You may see bald eagles as you glide past the stunning Curecanti Needle, a 700-foot spire of granite that the D&RG used on its logo, declaring it the “Scenic Line of the World.” Rudyard Kipling made this trip by rail in 1889 and wrote, “There was a glory and a mystery about that mad ride which I felt keenly ... until I had to offer prayers for the safety of the train.” The Needle is a favorite of rock climbers, with routes ranging between 5.8 and 5.10 in difficulty.

Along the Cimarron

As you head back toward Montrose, stop at the CNRA’s Cimarron Canyon Rail Exhibit. When the D&RG emerged here from the Black Canyon, it needed extra locomotives to help pull heavy trains up the steep grade to Cerro Summit, so it built a substantial rail yard with a hotel, an eating house famous for trout dinners, depot, water tower, and a locomotive repair facility. While not much remains at Cimarron today, when the railroad was active it reached a peak population of 250 and became a major livestock loading point.

The CNRA exhibit features excellent interpretive signage, cattle and sheep pens, loading chutes, and a livestock car. Who would guess that livestock cars for sheep had two levels so they could carry twice as many animals? The most impressive exhibit at Cimarron is a couple of miles down the twisty canyon road, where the last standing bridge on the Black Canyon route dramatically spans a narrow gorge. A short train consisting of locomotive No. 278, its tender, a box car, and a caboose normally sits atop this bridge, but it’s undergoing restoration at this time. The train, owned by the City of Montrose and on loan to the National Park Service, could be returned to the bridge as soon as 2018.

Making the grade

As you continue westward on U.S. Highway 50, imagine long trains laboring up the steep grade visible on your left, with multiple locomotives struggling to reach Cerro Summit. When you reach the top, stop at Cerro Summit Recreation Area. This popular year-round site is a great nonmotorized area for mountain biking, hiking, sledding, and cross-country skiing, and some of the trails follow the narrow-gauge route. There are three parking areas and miles of single-track trails through the undeveloped landscape, which is also popular with birders and photographers.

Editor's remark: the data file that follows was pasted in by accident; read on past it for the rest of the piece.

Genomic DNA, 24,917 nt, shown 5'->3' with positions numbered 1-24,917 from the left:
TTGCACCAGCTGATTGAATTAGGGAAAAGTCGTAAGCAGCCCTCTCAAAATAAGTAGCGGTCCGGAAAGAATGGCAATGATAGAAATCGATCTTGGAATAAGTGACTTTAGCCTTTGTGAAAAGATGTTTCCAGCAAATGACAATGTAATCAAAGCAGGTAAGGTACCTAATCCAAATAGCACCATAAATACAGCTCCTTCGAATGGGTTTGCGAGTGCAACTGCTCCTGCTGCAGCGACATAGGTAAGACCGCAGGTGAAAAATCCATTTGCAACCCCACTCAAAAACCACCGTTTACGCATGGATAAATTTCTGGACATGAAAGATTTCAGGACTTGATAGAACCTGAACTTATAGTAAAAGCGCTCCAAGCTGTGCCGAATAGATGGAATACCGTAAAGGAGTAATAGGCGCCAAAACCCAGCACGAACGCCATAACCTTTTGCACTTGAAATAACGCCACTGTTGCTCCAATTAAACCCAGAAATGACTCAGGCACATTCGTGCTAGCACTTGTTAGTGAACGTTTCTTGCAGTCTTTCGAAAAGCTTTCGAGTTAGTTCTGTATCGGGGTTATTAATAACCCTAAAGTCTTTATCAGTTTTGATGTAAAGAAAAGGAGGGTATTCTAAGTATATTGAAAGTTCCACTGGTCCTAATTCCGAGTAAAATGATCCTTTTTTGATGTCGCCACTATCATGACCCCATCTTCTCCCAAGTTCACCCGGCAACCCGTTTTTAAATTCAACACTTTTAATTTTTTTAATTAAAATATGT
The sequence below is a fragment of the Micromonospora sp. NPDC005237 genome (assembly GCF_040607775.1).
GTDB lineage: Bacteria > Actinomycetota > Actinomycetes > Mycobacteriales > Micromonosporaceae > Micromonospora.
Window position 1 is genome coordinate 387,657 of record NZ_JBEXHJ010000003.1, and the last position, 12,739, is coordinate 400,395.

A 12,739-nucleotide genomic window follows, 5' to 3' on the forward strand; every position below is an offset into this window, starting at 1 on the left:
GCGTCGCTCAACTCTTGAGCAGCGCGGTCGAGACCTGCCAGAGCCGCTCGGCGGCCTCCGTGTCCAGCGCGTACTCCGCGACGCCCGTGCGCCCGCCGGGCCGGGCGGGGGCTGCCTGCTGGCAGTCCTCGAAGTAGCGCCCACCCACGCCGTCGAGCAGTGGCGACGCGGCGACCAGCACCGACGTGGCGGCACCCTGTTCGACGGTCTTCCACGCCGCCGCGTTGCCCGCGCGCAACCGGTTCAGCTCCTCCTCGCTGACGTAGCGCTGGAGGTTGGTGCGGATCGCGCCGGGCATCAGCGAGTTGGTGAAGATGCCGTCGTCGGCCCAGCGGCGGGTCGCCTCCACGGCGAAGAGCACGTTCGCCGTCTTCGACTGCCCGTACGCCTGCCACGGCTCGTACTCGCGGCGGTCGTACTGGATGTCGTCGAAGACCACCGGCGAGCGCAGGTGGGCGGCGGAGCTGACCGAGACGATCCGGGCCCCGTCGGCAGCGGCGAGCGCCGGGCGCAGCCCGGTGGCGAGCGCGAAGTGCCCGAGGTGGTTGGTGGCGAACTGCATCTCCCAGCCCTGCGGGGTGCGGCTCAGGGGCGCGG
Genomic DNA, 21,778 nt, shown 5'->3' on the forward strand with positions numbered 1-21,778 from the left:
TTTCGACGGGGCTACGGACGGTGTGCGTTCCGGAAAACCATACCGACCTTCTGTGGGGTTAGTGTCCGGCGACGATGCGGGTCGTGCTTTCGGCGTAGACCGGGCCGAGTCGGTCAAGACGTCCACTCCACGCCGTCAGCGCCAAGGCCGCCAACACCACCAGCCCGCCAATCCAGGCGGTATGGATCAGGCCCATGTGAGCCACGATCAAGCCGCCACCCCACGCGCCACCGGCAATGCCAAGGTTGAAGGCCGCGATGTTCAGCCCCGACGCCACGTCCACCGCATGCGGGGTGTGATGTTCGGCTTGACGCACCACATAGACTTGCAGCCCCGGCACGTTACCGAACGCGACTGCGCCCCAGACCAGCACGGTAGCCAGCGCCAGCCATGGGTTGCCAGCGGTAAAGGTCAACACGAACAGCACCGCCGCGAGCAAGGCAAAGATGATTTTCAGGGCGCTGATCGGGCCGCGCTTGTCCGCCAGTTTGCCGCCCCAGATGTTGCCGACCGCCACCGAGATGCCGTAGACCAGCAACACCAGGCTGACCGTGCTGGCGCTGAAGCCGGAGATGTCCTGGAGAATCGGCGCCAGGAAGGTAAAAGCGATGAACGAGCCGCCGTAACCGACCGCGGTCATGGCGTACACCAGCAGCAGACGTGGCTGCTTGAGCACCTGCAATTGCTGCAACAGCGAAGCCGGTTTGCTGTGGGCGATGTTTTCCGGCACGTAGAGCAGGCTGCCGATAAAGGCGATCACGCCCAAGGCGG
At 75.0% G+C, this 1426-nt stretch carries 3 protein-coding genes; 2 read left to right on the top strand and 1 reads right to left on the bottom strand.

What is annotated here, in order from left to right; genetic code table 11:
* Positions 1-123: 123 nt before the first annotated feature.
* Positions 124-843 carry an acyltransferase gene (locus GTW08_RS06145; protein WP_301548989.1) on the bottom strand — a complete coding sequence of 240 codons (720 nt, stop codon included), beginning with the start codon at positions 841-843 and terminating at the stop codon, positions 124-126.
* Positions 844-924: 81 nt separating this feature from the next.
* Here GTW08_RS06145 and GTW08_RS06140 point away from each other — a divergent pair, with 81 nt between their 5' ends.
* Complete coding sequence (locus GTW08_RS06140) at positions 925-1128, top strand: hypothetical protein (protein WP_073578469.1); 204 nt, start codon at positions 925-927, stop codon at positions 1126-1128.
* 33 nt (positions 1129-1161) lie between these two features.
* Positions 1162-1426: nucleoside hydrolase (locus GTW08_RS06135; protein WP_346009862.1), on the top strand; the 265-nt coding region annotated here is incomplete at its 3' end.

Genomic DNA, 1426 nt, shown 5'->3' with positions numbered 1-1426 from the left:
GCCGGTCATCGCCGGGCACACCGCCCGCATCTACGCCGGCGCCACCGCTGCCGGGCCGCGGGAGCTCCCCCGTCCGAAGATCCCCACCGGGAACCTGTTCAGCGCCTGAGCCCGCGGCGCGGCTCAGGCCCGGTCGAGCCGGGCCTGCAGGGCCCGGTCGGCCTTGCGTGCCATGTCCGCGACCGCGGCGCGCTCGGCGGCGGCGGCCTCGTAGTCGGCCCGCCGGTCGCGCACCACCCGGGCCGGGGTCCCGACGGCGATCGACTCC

When you reach mile markers 104-103, look to the left. You’ll see a large landslide area that buried the old railroad grade. Slides in the 1940s repeatedly covered the tracks until a huge slide in 1948 resulted in abandonment of the line between Gunnison and Montrose, cutting off livestock shipments to the east. As a result of competition from trucks and automobiles, the Rio Grande Southern was forced to close in 1951, and the Ridgway to Ouray branch was abandoned in 1953. The tracks north from Montrose had been converted to standard gauge in 1906, so southwestern Colorado’s narrow-gauge era ended — or did it?

Narrow-gauge today

Southwestern Colorado’s narrow-gauge legacy survives today in museums and on the famous Durango & Silverton Narrow-Gauge Railroad, a 45-mile long former segment of the D&RG that carries more than 250,000 visitors each year in vintage equipment that allows you to experience rail travel as it was a hundred years ago.

The Montrose County Historical Museum is located in downtown Montrose in the D&RG depot, next to the still-operational tracks. Built in 1912, its diverse collection features a modern standard-gauge caboose, a rare authentic stagecoach that carried travelers between Montrose and Ouray, a cowboy line cabin, and many more exhibits that take you back in time to experience how early settlers lived in the Uncompahgre Valley.

A 30-minute drive south on U.S. Highway 550, the Ridgway Railroad Museum has extensive exhibits chronicling the area’s narrow-gauge history, including several D&RG and RGS railcars that actually operated locally. The Ridgway museum also recounts the tale of the world-famous RGS Galloping Geese, seven ungainly automobile-based rail buses that carried passengers and the U.S. mail during the depression and war years. Built in Ridgway, these unlikely contraptions kept the RGS in business until 1951, when it finally ceased operations. All seven still exist today, fully restored and on display in Ridgway, Telluride, Dolores, and Golden, Colorado, and at Knott’s Berry Farm in California.

To complete your Montrose-area railroad history experience, portions of the rail bed, spanning from East Oak Grove Road to north of the Ute Indian Museum in Montrose and in Ridgway along the Uncompahgre River, have been converted to walking and biking trails. The railroads may be gone, but you can still appreciate how they made this beautiful area what it is today. As you travel these quiet pathways, let your imagination slip back to the late 1800s. You may hear the faint echo of a steam whistle and catch the smell of coal smoke.